Dances For a Variable Population (DVP) will present Solstice Steps for three free performances Friday, June 20 at 6pm and Saturday, June 21 at 5pm and 7pm at the West Harlem Piers Park. Presented as part of the Riverside Park’s Summer on the Hudson series Harlem Dances, the production will feature a cast of over 50 performers and ranging in age from 25 to 85; including professional dancers, dance luminaries and community-based senior citizens. The world premiere performances features choreography by DVP’s Founder and Artistic Director Naomi Goldberg Haas, and invited guest choreographers and performers including Loretta Abbott, George Faison, Sandra Genter, Dyane Harvey, Walter Rutledge, Dudley Williams and Robin Williams.
I ask for your indulgence, as I share this personal account with you. The section of the work I am choreographing is entitled Goin Home. It is about a young man (Christopher Fishburn) who is sent south to spend time with his grandparents (Dudley Williams and Dyane Harvey) and on the way he encounters different individuals including (Loretta Abbott and Bruce Heath). In addition, the cast will include 20 plus members of the Movement Speaks Program and Dance of the Village Elders; a program sponsored by Harlem Hospital Center and the Ailey Arts In Education & Community Programs. This wonderful experience has been only heightened by recent events.
On Thursday, May 29 at 5am my front door bell rang with a steady pulse of urgency. When I opened the door I was greeted by two police officers, they asked me if my nephew Wale lived here. This was the young man I had raised, so he is my son. I was informed Wale had been hit by a car and was in critical condition and I needed to go to the hospital immediately because he might not make it.
He had been covering a gallery opening the previous night in Brooklyn for the magazine we co-founded. We had spoken on the phone and talked briefly about his photo essay we had recently posted. He was excited about his photography, and it was good hearing him so happy and committed.
I got in a cab and rode to a small hospital at the end of Brooklyn arriving in just enough time to sign the necessary papers as they were prepping him for the surgery on his leg. The accident had badly broken his leg and the swelling was cutting off the blood flow. He had also received head trauma and the CAT scan revealed bleeding on the brain. There was my boy unconscious on a ventilator.
I held his hand, as they wheeled him down the hall; when the double doors closed as we approached the operating room I was suddenly alone. Immersed in numbness and disbelief (this couldn’t be happening), and in shock; I wandered out of the hospital. I returned to the Manhattan to teach my class at Harlem Hospital, and would then go back to the hospital to check on Wale.
I thought somehow working would help me focus and cope. When I arrived for the class my Ladies (as I refer to them) were waiting for me (they usually arrived thirty minutes before to assist me prepare the room). They sensed something was wrong and upon inquiring the weight of the situation got the better of me. These Ladies were all mothers and many were grandmother and a few great-grands. I was now surrounded by these wise and experienced elders, and comforted by the power of the universal.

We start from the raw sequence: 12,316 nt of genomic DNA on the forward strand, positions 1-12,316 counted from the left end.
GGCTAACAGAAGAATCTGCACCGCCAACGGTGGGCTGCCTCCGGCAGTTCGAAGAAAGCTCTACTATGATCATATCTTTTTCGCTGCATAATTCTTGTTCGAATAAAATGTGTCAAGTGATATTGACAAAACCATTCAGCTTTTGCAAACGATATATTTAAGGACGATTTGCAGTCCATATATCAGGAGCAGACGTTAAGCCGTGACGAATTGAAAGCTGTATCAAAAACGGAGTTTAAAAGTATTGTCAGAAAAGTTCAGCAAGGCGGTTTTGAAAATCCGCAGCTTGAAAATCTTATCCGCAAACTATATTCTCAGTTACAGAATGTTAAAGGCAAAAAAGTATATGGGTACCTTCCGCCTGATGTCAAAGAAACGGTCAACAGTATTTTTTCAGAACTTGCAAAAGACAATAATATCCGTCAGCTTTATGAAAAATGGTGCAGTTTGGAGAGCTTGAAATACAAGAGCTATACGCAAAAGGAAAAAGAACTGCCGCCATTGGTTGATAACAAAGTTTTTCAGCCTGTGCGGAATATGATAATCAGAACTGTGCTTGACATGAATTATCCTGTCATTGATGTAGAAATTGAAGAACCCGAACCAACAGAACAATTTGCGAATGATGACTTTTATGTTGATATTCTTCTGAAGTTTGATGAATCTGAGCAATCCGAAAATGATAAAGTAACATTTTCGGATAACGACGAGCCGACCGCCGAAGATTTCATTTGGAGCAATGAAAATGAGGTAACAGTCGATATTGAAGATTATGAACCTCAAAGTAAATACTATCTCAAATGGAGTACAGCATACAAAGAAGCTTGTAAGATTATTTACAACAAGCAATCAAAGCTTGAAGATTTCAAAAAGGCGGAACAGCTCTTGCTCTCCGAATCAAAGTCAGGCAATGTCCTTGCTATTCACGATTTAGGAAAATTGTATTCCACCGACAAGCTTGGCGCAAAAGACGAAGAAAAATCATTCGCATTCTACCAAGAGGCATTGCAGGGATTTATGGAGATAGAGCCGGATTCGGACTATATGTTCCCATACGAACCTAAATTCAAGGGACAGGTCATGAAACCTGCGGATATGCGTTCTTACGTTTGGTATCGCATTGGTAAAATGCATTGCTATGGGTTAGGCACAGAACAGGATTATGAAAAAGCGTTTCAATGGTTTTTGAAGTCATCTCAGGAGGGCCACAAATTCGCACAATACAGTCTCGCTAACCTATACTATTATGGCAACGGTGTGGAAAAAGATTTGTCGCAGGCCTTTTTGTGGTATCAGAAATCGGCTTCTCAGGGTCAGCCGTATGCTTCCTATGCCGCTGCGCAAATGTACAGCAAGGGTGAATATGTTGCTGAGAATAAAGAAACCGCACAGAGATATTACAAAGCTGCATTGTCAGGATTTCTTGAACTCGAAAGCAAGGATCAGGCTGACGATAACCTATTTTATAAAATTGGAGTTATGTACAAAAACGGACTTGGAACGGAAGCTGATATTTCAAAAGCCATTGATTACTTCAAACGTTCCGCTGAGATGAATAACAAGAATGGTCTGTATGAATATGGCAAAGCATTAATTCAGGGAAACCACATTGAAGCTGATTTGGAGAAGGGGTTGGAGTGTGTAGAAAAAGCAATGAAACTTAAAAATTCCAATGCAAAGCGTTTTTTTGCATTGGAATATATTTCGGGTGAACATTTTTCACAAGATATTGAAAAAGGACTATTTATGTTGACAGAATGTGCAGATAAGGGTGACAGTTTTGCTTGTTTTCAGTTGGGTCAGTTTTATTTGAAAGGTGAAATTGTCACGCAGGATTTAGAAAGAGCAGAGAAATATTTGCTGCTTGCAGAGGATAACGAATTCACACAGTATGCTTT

I only was able to spend a few minutes in the recovery room with Wale. Again I held his unresponsive hand and talked to him softly. He wasn’t breathing on his own, but he was stable. It was the most helpless feeling I’ve ever experienced. This is the person who taught me what real love was, to give beyond you. His triumphs were my joy, his setbacks my heartache. Every morning when I give thanks to the Creator I would pray for his well being first.
The following morning my Ladies began calling and texting me to see how Wale was doing, praying for me on the phone and giving me hope and strength. The plan was to go to the hospital after my morning rehearsals with the professional dancers and then my Ladies. Arriving early for the first rehearsal I called the hospital (again) and was asked to come and speak to the doctors. My professional cast arrived shortly after the phone call and took charge. Dudley said, “Go! Between the four of us there is over a hundred years of experience we can handle this”.
The levity and truth lifted the moment. It also allowed me to release, and Dyane give me a shoulder to cry on and a comforting embrace. Bruce, Christopher, Dudley, and Dyane then worked with my Ladies so Summer Solstice could continue to move forward. Naomi kept in contact letting me know she was there for whatever I needed. I am grateful to work with such generous artists, and I am blessed to be able to call them friends.
As I travelled to the hospital and sat in the waiting room sharing this with you is my cathartic prayer. We don’t know the outcome yet, and the not knowing is worst than any inevitability; but I want to thank my entire village for their love and support. I believe in the power of prayer, and Wale has a spiritual arsenal on his side.
This is the spirit of Summer Solstice- a family, a community, a village coming together in the spirit of Terpsichore. We look forward to sharing the entire production with you June 20 and 21. Dances For a Variable Population is presently finalizing their fundraising efforts with a Kickstarter campaign
To view Wale’s photo essay entitled NYC Ghosts https://outandaboutnycmag.com/o-a-with-walestylez-nyc-ghosts-a-photographic-essay/